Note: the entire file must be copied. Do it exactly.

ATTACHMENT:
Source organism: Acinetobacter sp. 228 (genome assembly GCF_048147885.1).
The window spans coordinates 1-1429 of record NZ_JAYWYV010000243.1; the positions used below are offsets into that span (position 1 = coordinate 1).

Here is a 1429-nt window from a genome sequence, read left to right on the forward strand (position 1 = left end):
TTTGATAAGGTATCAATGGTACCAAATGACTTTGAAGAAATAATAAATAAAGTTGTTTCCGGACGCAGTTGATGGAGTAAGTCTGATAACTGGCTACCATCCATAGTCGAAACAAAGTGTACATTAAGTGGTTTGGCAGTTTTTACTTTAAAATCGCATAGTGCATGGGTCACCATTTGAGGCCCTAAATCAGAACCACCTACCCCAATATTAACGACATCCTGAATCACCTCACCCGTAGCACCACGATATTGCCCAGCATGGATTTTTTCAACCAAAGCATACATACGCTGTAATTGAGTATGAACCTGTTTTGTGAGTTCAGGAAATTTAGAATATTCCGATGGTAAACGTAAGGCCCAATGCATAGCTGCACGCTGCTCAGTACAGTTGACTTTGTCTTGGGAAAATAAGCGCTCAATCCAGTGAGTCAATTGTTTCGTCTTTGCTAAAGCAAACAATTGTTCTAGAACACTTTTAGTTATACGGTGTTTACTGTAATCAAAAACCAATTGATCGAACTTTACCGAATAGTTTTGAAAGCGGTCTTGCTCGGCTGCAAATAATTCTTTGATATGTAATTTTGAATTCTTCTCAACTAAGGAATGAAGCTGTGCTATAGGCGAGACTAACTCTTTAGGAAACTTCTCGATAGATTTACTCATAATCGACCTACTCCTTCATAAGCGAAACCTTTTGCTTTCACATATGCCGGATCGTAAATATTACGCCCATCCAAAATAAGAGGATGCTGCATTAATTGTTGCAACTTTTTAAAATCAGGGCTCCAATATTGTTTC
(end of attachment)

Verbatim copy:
Source organism: Acinetobacter sp. 228 (genome assembly GCF_048147885.1).
The window spans coordinates 1-1429 of record NZ_JAYWYV010000243.1; the positions used below are offsets into that span (position 1 = coordinate 1).

Here is a 1429-nt window from a genome sequence, read left to right on the forward strand (position 1 = left end):
TTTGATAAGGTATCAATGGTACCAAATGACTTTGAAGAAATAATAAATAAAGTTGTTTCCGGACGCAGTTGATGGAGTAAGTCTGATAACTGGCTACCATCCATAGTCGAAACAAAGTGTACATTAAGTGGTTTGGCAGTTTTTACTTTAAAATCGCATAGTGCATGGGTCACCATTTGAGGCCCTAAATCAGAACCACCTACCCCAATATTAACGACATCCTGAATCACCTCACCCGTAGCACCACGATATTGCCCAGCATGGATTTTTTCAACCAAAGCATACATACGCTGTAATTGAGTATGAACCTGTTTTGTGAGTTCAGGAAATTTAGAATATTCCGATGGTAAACGTAAGGCCCAATGCATAGCTGCACGCTGCTCAGTACAGTTGACTTTGTCTTGGGAAAATAAGCGCTCAATCCAGTGAGTCAATTGTTTCGTCTTTGCTAAAGCAAACAATTGTTCTAGAACACTTTTAGTTATACGGTGTTTACTGTAATCAAAAACCAATTGATCGAACTTTACCGAATAGTTTTGAAAGCGGTCTTGCTCGGCTGCAAATAATTCTTTGATATGTAATTTTGAATTCTTCTCAACTAAGGAATGAAGCTGTGCTATAGGCGAGACTAACTCTTTAGGAAACTTCTCGATAGATTTACTCATAATCGACCTACTCCTTCATAAGCGAAACCTTTTGCTTTCACATATGCCGGATCGTAAATATTACGCCCATCCAAAATAAGAGGATGCTGCATTAATTGTTGCAACTTTTTAAAATCAGGGCTCCAATATTGTTTC